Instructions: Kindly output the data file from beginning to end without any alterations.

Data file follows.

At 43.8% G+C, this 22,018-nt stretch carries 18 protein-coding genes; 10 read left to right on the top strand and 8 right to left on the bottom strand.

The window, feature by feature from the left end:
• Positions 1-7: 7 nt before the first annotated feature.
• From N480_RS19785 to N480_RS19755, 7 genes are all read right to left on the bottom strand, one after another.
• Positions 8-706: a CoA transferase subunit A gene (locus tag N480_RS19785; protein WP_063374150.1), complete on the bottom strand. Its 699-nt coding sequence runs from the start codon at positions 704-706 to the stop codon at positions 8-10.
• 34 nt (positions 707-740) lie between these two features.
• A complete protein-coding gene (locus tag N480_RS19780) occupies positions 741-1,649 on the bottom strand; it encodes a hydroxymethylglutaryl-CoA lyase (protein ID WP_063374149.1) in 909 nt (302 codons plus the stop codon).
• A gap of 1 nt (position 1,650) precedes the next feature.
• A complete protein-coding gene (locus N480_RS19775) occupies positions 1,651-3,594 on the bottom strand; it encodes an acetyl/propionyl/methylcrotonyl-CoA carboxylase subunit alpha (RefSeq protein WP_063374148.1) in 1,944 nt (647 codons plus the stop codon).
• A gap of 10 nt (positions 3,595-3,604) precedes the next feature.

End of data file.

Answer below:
At 43.8% G+C, this 22,018-nt stretch carries 18 protein-coding genes; 10 read left to right on the top strand and 8 right to left on the bottom strand.

The window, feature by feature from the left end:
• Positions 1-7: 7 nt before the first annotated feature.
• From N480_RS19785 to N480_RS19755, 7 genes are all read right to left on the bottom strand, one after another.
• Positions 8-706: a CoA transferase subunit A gene (locus tag N480_RS19785; protein WP_063374150.1), complete on the bottom strand. Its 699-nt coding sequence runs from the start codon at positions 704-706 to the stop codon at positions 8-10.
• 34 nt (positions 707-740) lie between these two features.
• A complete protein-coding gene (locus tag N480_RS19780) occupies positions 741-1,649 on the bottom strand; it encodes a hydroxymethylglutaryl-CoA lyase (protein ID WP_063374149.1) in 909 nt (302 codons plus the stop codon).
• A gap of 1 nt (position 1,650) precedes the next feature.
• A complete protein-coding gene (locus N480_RS19775) occupies positions 1,651-3,594 on the bottom strand; it encodes an acetyl/propionyl/methylcrotonyl-CoA carboxylase subunit alpha (RefSeq protein WP_063374148.1) in 1,944 nt (647 codons plus the stop codon).
• A gap of 10 nt (positions 3,595-3,604) precedes the next feature.